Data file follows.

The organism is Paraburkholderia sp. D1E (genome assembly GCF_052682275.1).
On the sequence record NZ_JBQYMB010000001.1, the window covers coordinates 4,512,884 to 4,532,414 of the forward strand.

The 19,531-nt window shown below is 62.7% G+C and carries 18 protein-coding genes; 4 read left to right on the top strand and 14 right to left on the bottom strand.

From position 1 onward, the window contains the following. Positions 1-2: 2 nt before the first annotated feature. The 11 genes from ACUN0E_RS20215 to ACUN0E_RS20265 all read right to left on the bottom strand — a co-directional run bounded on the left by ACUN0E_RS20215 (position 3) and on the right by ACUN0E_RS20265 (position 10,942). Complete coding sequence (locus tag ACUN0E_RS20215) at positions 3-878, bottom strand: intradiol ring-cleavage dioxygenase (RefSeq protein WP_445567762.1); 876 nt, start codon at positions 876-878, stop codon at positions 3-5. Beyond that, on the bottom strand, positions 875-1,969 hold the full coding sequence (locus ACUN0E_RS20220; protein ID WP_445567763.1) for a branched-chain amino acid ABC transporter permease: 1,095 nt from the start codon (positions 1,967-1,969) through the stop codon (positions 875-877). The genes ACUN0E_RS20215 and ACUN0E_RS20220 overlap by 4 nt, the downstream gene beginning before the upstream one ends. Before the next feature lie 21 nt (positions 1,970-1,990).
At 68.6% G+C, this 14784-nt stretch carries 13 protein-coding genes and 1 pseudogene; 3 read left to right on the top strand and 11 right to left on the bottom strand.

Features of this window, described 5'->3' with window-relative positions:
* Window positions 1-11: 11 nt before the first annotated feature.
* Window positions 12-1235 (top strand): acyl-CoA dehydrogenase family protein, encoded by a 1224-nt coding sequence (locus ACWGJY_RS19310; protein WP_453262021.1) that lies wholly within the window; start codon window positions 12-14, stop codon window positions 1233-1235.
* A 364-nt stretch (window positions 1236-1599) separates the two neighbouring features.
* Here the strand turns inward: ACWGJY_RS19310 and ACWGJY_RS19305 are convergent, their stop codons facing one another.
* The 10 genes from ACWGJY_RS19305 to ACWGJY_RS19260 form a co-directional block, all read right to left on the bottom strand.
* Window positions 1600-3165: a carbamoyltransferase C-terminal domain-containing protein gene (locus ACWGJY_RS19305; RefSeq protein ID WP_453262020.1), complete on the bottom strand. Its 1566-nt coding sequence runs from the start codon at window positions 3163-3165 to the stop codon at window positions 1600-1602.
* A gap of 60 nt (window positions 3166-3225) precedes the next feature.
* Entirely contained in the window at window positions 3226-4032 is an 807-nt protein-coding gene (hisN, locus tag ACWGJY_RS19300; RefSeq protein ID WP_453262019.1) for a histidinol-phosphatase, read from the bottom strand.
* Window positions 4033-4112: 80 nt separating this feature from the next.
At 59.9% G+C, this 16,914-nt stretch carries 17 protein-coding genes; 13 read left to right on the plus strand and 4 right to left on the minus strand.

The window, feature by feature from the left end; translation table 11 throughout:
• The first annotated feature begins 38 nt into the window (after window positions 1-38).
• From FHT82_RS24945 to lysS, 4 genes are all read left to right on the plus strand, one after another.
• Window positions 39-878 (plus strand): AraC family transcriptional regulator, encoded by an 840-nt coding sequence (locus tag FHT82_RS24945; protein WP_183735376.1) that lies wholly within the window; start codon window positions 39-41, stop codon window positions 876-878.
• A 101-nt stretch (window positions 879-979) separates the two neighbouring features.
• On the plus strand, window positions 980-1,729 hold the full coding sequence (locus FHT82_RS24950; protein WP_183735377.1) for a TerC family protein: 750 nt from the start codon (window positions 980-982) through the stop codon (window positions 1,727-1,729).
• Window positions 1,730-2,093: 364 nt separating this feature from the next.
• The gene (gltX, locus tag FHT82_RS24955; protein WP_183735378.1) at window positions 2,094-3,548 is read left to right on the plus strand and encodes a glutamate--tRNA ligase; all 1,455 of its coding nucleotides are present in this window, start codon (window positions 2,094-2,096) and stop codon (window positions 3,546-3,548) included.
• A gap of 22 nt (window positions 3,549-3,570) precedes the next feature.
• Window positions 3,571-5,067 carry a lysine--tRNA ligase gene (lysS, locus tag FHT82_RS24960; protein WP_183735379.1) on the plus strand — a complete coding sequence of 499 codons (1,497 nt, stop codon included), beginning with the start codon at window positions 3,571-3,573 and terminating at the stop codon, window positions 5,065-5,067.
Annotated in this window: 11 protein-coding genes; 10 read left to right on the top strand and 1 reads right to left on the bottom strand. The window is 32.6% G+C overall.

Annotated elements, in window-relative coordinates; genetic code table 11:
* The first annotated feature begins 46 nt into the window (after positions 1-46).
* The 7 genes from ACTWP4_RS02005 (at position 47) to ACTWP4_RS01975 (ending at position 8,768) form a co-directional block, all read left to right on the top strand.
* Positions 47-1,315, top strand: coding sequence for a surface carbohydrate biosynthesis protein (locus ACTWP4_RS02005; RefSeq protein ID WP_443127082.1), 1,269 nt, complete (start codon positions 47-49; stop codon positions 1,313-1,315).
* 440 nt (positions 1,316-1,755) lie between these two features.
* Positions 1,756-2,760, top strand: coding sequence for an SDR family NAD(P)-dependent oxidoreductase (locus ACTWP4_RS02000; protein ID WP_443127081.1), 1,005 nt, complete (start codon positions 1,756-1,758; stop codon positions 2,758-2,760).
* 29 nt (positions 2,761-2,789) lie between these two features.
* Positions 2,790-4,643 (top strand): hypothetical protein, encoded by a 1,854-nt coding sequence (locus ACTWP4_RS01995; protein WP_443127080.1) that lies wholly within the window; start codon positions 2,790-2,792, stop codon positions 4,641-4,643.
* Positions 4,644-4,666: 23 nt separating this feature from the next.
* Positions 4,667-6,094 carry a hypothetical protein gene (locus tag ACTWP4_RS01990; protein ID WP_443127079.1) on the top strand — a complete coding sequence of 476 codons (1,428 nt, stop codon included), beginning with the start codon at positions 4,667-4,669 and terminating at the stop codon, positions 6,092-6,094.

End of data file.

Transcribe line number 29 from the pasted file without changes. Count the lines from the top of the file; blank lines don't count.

* The first annotated feature begins 46 nt into the window (after positions 1-46).